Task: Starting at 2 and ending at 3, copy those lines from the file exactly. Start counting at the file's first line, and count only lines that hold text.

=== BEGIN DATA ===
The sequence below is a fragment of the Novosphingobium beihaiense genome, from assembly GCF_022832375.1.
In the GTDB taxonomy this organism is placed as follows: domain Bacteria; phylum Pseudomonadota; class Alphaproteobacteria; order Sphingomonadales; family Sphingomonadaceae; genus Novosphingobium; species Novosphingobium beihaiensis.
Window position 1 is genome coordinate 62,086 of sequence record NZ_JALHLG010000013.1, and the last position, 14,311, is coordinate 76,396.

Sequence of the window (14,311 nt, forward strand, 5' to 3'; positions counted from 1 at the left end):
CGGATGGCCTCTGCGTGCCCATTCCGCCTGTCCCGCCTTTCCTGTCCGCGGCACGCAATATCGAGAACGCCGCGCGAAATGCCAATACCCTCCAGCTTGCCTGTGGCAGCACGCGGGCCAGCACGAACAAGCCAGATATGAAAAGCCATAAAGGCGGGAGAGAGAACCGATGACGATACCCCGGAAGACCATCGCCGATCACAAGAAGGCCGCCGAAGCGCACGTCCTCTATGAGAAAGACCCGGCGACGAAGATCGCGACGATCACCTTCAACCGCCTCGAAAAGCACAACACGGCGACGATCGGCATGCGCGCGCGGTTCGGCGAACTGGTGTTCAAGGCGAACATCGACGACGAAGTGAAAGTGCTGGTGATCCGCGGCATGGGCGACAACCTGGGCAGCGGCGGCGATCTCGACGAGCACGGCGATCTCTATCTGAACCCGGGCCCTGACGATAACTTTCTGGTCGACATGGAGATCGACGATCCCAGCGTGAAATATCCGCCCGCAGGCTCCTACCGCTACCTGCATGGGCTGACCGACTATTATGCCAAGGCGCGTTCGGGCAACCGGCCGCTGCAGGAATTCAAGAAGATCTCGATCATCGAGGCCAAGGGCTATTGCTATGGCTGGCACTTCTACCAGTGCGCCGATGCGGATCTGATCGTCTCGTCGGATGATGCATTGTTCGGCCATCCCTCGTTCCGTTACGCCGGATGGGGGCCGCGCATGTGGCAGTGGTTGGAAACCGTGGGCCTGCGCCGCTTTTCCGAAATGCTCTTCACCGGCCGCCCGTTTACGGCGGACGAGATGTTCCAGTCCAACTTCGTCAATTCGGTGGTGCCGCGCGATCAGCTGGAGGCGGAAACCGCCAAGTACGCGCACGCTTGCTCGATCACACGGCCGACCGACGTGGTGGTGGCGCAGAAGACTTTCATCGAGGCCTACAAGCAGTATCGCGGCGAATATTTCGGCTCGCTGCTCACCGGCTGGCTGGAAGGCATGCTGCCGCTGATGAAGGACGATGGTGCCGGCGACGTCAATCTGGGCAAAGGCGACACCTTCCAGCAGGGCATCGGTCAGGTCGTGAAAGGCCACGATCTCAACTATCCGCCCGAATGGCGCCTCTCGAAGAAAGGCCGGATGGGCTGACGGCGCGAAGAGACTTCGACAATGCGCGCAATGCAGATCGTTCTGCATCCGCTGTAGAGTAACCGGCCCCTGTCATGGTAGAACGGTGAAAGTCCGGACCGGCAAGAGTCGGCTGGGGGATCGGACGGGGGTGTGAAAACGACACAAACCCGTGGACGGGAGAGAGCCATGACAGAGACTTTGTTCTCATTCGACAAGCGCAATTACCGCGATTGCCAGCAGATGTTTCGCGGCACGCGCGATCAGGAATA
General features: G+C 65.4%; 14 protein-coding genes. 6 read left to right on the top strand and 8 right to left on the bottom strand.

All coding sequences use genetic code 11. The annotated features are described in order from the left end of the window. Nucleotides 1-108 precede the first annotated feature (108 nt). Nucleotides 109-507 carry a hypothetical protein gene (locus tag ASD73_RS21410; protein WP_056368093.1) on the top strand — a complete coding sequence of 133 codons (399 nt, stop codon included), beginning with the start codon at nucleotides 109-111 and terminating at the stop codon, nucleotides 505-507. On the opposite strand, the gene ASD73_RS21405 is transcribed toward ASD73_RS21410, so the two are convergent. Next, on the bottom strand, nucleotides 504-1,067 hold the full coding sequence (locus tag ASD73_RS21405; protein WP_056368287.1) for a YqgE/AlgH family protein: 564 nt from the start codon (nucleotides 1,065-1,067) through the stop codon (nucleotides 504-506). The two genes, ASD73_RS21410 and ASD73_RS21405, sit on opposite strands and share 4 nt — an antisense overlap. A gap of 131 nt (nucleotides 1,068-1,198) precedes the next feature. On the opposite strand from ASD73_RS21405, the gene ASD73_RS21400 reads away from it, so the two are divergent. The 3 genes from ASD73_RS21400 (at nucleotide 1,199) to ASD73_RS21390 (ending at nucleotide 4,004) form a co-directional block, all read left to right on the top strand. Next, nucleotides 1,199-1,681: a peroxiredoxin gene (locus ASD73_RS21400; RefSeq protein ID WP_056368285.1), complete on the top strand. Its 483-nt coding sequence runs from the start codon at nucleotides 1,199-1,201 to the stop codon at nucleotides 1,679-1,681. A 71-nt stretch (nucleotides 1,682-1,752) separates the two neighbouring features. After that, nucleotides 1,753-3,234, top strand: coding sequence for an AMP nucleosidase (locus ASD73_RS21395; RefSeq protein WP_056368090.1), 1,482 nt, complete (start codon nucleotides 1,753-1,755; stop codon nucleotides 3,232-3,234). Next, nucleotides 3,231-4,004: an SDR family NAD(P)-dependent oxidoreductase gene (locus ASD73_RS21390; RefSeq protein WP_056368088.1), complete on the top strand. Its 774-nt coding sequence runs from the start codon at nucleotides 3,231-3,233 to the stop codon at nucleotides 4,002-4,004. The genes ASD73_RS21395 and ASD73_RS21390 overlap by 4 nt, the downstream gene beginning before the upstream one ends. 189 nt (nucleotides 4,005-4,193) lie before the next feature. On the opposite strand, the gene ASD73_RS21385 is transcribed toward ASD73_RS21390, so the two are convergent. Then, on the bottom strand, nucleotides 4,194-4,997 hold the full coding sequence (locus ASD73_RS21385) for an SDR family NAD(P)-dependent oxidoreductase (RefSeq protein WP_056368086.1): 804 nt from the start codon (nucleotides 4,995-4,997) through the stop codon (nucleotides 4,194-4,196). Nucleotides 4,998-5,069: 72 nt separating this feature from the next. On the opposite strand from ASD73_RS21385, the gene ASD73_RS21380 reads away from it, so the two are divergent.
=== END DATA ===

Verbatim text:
In the GTDB taxonomy this organism is placed as follows: domain Bacteria; phylum Pseudomonadota; class Alphaproteobacteria; order Sphingomonadales; family Sphingomonadaceae; genus Novosphingobium; species Novosphingobium beihaiensis.
Window position 1 is genome coordinate 62,086 of sequence record NZ_JALHLG010000013.1, and the last position, 14,311, is coordinate 76,396.